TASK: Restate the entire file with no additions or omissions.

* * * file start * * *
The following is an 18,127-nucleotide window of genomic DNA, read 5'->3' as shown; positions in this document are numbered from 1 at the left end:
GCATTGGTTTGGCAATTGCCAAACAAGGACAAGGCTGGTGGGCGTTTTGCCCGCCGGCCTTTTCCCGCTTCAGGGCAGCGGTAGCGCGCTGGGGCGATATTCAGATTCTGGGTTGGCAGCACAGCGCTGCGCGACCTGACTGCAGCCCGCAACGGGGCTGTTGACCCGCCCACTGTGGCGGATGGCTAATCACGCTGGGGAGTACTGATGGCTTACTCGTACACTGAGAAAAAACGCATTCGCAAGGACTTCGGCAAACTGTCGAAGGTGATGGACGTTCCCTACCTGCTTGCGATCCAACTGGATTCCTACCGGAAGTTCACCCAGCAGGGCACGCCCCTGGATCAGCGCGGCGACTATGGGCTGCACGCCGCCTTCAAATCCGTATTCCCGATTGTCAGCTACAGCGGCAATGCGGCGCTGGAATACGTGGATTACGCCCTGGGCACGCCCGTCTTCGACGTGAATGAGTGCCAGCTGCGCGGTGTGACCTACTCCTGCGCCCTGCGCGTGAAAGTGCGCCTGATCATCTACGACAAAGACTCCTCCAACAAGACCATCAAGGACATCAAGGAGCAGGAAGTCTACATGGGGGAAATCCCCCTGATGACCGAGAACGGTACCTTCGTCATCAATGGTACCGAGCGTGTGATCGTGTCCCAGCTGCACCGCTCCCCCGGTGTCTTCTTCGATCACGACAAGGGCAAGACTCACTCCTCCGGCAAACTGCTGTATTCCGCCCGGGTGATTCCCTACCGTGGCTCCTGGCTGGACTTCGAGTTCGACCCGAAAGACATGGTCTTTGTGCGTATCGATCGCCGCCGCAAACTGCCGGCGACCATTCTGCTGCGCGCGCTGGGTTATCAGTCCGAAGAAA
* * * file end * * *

The following is an 18,127-nucleotide window of genomic DNA, read 5'->3' as shown; positions in this document are numbered from 1 at the left end:
GCATTGGTTTGGCAATTGCCAAACAAGGACAAGGCTGGTGGGCGTTTTGCCCGCCGGCCTTTTCCCGCTTCAGGGCAGCGGTAGCGCGCTGGGGCGATATTCAGATTCTGGGTTGGCAGCACAGCGCTGCGCGACCTGACTGCAGCCCGCAACGGGGCTGTTGACCCGCCCACTGTGGCGGATGGCTAATCACGCTGGGGAGTACTGATGGCTTACTCGTACACTGAGAAAAAACGCATTCGCAAGGACTTCGGCAAACTGTCGAAGGTGATGGACGTTCCCTACCTGCTTGCGATCCAACTGGATTCCTACCGGAAGTTCACCCAGCAGGGCACGCCCCTGGATCAGCGCGGCGACTATGGGCTGCACGCCGCCTTCAAATCCGTATTCCCGATTGTCAGCTACAGCGGCAATGCGGCGCTGGAATACGTGGATTACGCCCTGGGCACGCCCGTCTTCGACGTGAATGAGTGCCAGCTGCGCGGTGTGACCTACTCCTGCGCCCTGCGCGTGAAAGTGCGCCTGATCATCTACGACAAAGACTCCTCCAACAAGACCATCAAGGACATCAAGGAGCAGGAAGTCTACATGGGGGAAATCCCCCTGATGACCGAGAACGGTACCTTCGTCATCAATGGTACCGAGCGTGTGATCGTGTCCCAGCTGCACCGCTCCCCCGGTGTCTTCTTCGATCACGACAAGGGCAAGACTCACTCCTCCGGCAAACTGCTGTATTCCGCCCGGGTGATTCCCTACCGTGGCTCCTGGCTGGACTTCGAGTTCGACCCGAAAGACATGGTCTTTGTGCGTATCGATCGCCGCCGCAAACTGCCGGCGACCATTCTGCTGCGCGCGCTGGGTTATCAGTCCGAAGAAA